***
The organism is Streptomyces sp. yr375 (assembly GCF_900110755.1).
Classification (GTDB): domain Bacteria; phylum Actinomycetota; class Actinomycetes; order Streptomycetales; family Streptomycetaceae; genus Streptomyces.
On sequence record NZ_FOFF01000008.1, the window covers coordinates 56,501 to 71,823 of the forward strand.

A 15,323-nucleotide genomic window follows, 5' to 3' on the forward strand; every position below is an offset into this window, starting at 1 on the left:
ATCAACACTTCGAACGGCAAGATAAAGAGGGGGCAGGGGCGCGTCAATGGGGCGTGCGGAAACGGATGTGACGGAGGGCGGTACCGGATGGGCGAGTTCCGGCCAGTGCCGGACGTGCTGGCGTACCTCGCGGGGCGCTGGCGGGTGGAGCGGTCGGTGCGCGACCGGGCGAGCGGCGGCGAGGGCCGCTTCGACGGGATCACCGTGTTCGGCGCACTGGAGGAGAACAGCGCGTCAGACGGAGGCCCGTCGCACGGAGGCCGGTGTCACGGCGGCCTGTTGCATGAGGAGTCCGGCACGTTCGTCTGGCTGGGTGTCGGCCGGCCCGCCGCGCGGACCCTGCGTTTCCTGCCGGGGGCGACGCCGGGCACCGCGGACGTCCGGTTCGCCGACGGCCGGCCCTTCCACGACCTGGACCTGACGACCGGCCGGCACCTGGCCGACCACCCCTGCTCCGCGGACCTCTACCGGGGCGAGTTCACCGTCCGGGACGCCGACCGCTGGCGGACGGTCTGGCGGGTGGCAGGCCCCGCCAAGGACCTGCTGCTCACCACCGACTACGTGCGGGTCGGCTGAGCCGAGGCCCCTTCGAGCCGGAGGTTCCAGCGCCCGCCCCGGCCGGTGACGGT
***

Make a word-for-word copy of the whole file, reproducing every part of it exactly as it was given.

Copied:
The organism is Streptomyces sp. yr375 (assembly GCF_900110755.1).
Classification (GTDB): domain Bacteria; phylum Actinomycetota; class Actinomycetes; order Streptomycetales; family Streptomycetaceae; genus Streptomyces.
On sequence record NZ_FOFF01000008.1, the window covers coordinates 56,501 to 71,823 of the forward strand.

A 15,323-nucleotide genomic window follows, 5' to 3' on the forward strand; every position below is an offset into this window, starting at 1 on the left:
ATCAACACTTCGAACGGCAAGATAAAGAGGGGGCAGGGGCGCGTCAATGGGGCGTGCGGAAACGGATGTGACGGAGGGCGGTACCGGATGGGCGAGTTCCGGCCAGTGCCGGACGTGCTGGCGTACCTCGCGGGGCGCTGGCGGGTGGAGCGGTCGGTGCGCGACCGGGCGAGCGGCGGCGAGGGCCGCTTCGACGGGATCACCGTGTTCGGCGCACTGGAGGAGAACAGCGCGTCAGACGGAGGCCCGTCGCACGGAGGCCGGTGTCACGGCGGCCTGTTGCATGAGGAGTCCGGCACGTTCGTCTGGCTGGGTGTCGGCCGGCCCGCCGCGCGGACCCTGCGTTTCCTGCCGGGGGCGACGCCGGGCACCGCGGACGTCCGGTTCGCCGACGGCCGGCCCTTCCACGACCTGGACCTGACGACCGGCCGGCACCTGGCCGACCACCCCTGCTCCGCGGACCTCTACCGGGGCGAGTTCACCGTCCGGGACGCCGACCGCTGGCGGACGGTCTGGCGGGTGGCAGGCCCCGCCAAGGACCTGCTGCTCACCACCGACTACGTGCGGGTCGGCTGAGCCGAGGCCCCTTCGAGCCGGAGGTTCCAGCGCCCGCCCCGGCCGGTGACGGT